On January 25, 2018, less than twenty-four hours after Brazil’s Fourth Regional Court of Porto Alegre voted 3-0 to uphold former President Luiz Inácio Lula da Silva’s conviction for corruption and money laundering, the Atlantic Council’s Adrienne Arsht Latin American Center hosted a conference call to discuss the political and economic implications for Brazil and across the hemisphere. The historic decision, coupled with the extension of his sentence from nine and a half to twelve years and one month, throws a wrench into Lula’s his political aspirations, and makes probable the former president’s incarceration. It adds an additional layer of complexity into one of the most important elections in recent decades. Lula, for his part, has refused to withdraw his candidacy and has vowed to continue contesting the court’s decision.
Jason Marczak, director of the Adrienne Arsht Latin America Center, began the conversation by introducing Joseph Leahy, Brazil bureau chief for the Financial Times; Lisa Schineller, managing director for sovereign analysis in the Americas at S&P; and Marcos Troyjo, co-director of the BRICs Lab at Columbia University.
Mr. Leahy outlined reactions on the ground. “There are still a number of variables that are uncertain, and in fact this decision creates a lot of uncertainty around an election that is one of the most unpredictable in recent history.” He noted the decision will likely mean larger partisan fragmentation, making it harder for a stronger governing coalition to form in October. Mr. Troyjo noted Lula will have a difficult time appointing an electorally viable successor. “The populists share of Lula’s personality will end up being absorbed by other candidates, some that are to be found on the other side of the spectrum, including by Jair Bolsonaro” he suggested.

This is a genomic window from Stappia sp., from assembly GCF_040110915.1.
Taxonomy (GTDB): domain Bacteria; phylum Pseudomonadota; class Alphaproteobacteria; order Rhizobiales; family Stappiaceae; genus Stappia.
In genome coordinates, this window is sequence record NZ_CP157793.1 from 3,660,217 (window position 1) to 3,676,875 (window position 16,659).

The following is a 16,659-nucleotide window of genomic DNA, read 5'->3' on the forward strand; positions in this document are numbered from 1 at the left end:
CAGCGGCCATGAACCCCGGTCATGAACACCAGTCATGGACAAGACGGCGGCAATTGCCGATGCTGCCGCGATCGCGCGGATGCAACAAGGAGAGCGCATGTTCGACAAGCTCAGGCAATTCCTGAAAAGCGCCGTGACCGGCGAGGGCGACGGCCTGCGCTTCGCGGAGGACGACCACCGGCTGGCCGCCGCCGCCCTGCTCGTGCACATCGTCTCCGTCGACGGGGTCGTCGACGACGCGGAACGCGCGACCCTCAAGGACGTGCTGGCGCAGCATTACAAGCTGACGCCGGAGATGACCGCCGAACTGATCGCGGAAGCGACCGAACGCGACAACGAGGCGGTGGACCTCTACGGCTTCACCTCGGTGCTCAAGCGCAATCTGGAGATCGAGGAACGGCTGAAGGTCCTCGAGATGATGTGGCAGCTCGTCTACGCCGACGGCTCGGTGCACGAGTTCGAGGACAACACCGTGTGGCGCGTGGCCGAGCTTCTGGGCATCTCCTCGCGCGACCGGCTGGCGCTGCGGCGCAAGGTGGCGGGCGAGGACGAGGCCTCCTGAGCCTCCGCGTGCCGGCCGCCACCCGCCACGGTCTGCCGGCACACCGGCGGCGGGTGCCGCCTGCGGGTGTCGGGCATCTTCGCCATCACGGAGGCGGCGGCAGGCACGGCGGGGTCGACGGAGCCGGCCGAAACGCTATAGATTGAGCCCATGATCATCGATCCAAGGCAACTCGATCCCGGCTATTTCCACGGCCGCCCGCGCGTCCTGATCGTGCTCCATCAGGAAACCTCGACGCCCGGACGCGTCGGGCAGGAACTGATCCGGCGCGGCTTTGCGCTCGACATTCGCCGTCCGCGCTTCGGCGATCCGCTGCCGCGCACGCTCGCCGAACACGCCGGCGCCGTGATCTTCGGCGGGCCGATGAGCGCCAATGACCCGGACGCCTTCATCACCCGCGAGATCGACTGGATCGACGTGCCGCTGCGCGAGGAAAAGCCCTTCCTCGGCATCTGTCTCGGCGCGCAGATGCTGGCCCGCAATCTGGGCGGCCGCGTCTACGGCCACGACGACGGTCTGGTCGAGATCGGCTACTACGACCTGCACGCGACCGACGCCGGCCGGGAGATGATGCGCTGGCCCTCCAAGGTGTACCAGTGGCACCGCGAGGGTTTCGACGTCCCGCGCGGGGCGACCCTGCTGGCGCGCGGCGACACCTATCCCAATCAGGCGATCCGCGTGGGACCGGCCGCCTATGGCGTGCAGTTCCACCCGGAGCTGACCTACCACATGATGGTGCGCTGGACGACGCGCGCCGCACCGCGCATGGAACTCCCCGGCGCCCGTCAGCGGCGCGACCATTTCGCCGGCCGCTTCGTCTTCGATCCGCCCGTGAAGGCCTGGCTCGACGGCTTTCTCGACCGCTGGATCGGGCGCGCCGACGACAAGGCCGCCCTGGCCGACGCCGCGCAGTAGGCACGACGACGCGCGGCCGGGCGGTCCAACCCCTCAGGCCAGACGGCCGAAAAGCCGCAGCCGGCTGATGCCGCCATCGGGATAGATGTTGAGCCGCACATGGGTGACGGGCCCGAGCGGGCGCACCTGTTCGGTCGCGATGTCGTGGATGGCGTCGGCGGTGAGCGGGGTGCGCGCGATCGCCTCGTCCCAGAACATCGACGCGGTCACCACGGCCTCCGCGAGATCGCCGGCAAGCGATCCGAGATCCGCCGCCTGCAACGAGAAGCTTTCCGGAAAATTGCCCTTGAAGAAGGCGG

From the market side, Lisa Schineller questioned the significance of the market’s short-term reaction to the decision, and argued that it is too early to make an adequate estimation on the market’s prospects over the medium-term. In the nearer term, Ms. Schineller expects “a little above 2 percent [GDP growth] when considering the current monetary policy easing, but because of the uncertainty we are not at the higher end of the spectrum.”
She noted that although the market continues to pull itself up from a debilitating recession, “it will be progress on turning around the fiscal deterioration and whether or not you continue to advance with the strong microeconomic agenda that is put in place that will determine at the end of the day market outcomes and the growth trajectory.”
The panelists noted the decision highlights the country’s strengthening institutions, with Mr. Troyjo taking notice of how this continues to strengthen Brazil’s image and soft power abroad. In regard to domestic perceptions, he emphasized that although an opinion divide does exist, it is “by no means fifty-fifty,” and that “a majority of Brazilians are happy with the way institutions [the judicial system and the federal police] have proceeded.”
The economic benefits of Brazil’s institutional strengths, however, might be overshadowed by the political incapacity to pass meaningful reform. As an example, Ms. Schineller explained S&P’s recent downgrading of Brazil’s credit rating as being caused “by the slowness of policy making, slowness in following through on fiscal policy legislation, given order of magnitude of fiscal burden.”
Turning the conversation to the future, the panelists weighed in on what comes next. The consensus was one of uncertainty around how Lula will handle the process of appeals; around the prospect of a divisive election; and about the ability of a new administration to form a coalition broad enough to pass the deep fiscal reforms Brazil needs for sustainable growth. Without a doubt, the next year will be one of crucial importance for Latin America’s biggest economy and largest democracy.